Cristin Tierney Gallery is pleased to present Balancing Act, an interactive kinetic sculptural installation with accompanying paintings by artist duo Jennifer Marman and Daniel Borins. This is the artists' third solo exhibition with the gallery, and they will be present at the reception.

At the center of Marman and Borins' exhibition is a claw machine based on the classic arcade game. Gallery visitors are invited to play the larger-than-life machine, using a joystick to direct a crane to pick up and rearrange geometric shapes into balanced compositions. Crafted by hand and covered in wool felt, these sculptural forms are designed in a variety of shapes and colorful hues. They are stackable and endlessly reconfigurable, with no one correct arrangement or defined goal.

Complementing the installation are several paintings of imagined sculptural combinations. These speculative compositions reference geometric abstraction and surrealism, while maintaining a clever dash of paradox. Ostensibly representing the viewer's activation and results of the kinetic claw machine, these semi-figurative assemblages stand in parties of 1, 2, or 3 in front of bold color backdrops. Equal parts ironic and uncanny, their unusual sense of presence is heightened by the artists' use of contrasting light sources, shadows, brightly saturated hues, as well as both two point and parallel perspectives.

Balancing Act continues Marman and Borins' longstanding interest in reevaluating common tenets of modernist art. Chief among them is the revision of authorship in the digital era. With its reliance on audience participation, Balancing Act critiques the myth of originality. The project also stems from the artists' practice of minimizing evidence of the artist's hand, while producing works that contrast with beguiling familiarity and machine-like precision.

On a narrative level, the artists are also inspired by the industrial age, a time when massive cranes and bulldozers were used to mechanically colonize and reshape the land. As late 19th-century photographs of huge construction projects found their way into mass media, toy-claw-games became a fixture in amusement arcades. These and other games captured the fervor of the gold rush, and the excitement over the engineering of the Panama Canal and other major public works projects.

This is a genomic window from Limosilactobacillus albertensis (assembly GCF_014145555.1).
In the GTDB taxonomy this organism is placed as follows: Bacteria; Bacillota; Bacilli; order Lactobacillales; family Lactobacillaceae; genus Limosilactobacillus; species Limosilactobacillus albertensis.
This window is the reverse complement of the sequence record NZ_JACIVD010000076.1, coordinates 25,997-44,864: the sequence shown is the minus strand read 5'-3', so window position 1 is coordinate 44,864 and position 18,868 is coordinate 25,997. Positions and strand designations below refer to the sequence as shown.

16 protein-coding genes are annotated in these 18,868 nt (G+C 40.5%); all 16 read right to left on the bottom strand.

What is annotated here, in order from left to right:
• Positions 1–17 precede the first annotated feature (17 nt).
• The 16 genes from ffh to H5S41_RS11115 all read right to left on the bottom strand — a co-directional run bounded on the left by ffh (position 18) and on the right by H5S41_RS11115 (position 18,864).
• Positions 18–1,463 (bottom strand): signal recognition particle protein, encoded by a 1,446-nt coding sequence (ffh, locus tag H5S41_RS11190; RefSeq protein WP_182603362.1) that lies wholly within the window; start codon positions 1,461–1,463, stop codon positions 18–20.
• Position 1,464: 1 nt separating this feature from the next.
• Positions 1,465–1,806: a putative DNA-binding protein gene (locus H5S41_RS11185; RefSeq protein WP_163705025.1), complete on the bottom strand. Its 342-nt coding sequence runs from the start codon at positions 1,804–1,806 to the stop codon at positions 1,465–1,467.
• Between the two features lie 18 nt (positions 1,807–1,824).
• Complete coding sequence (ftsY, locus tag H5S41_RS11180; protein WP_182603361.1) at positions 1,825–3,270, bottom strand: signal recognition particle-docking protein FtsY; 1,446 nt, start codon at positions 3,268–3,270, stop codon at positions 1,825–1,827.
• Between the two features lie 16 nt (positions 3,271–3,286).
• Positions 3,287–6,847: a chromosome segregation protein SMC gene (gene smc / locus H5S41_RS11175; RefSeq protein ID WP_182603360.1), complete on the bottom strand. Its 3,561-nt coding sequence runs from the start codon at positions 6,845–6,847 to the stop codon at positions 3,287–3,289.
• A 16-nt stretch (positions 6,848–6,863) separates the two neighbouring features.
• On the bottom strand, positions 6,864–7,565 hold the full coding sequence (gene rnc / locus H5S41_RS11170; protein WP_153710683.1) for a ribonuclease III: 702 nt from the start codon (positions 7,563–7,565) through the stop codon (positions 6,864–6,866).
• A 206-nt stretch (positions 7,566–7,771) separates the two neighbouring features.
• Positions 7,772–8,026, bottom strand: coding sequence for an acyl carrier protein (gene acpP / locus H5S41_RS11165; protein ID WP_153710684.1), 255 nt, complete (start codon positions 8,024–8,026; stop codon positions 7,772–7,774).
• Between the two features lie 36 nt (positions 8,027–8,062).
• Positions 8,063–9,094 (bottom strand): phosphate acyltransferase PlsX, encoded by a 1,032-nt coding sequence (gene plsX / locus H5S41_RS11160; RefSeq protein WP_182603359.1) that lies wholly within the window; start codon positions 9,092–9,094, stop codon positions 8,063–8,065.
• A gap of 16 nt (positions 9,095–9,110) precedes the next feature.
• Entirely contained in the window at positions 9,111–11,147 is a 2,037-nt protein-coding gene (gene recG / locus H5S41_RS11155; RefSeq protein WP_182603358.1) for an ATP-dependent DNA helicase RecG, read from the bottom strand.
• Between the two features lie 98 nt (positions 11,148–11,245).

Embedded in Balancing Act is a reconfiguration of the relationships between art, industry, maker, and audience. The installation directly involves viewers, inviting them to re-stack sculptures on their own and disrupt the divide between art and entertainment. Simultaneously, the kinetic aspects and industrial design of the structure and the studio paintings exhibit a remarkable quality and degree of craftsmanship. Complexities abound as Balancing Act plays with the notions of authorship by both machine and audience, while each work is the product of the artists' laborious process of visual study, research, and design.

Following its presentation at the gallery, Balancing Act will travel to additional venues for exhibition, including Contemporary Calgary in Alberta, Canada. In Calgary, Marman and Borins will present three large-format mixed media installations as part of a major solo exhibition.

Jennifer Marman and Daniel Borins have co-authored work since 2000. Marman holds a BA in Philosophy from the University of Western Ontario, and Borins holds a BA in Art History from McGill University. Both artists have also obtained advanced degrees from the Ontario College of Art and Design. In a body of work encompassing installations, paintings, large-format sculpture, and electronic art, Marman and Borins contextualize visual art within everyday life while simultaneously referring to and reassessing twentieth century art history. Solo exhibitions include the Art Gallery of Ontario, the Southern Alberta Art Gallery, Robert McLaughlin Gallery, the Art Gallery of Hamilton, and the Scottsdale Museum of Contemporary Art.

Select group exhibitions include The Power Plant, the Hong Kong-Shenzhen Bi-City Biennale, and the National Gallery of Canada. Their work is held in several notable public collections, including the National Gallery of Canada, the Art Gallery of Ontario, and the City of Toronto. Public commissions include Busy Beaver at the Schulich School of Business at York University, Water Guardians by Water Front Toronto, Dodecadandy for the City of Toronto and the Toronto Transit Commission, and Google for The Martin Prosperity Institute at the University of Toronto. The artists practice in Toronto and Southwestern Ontario.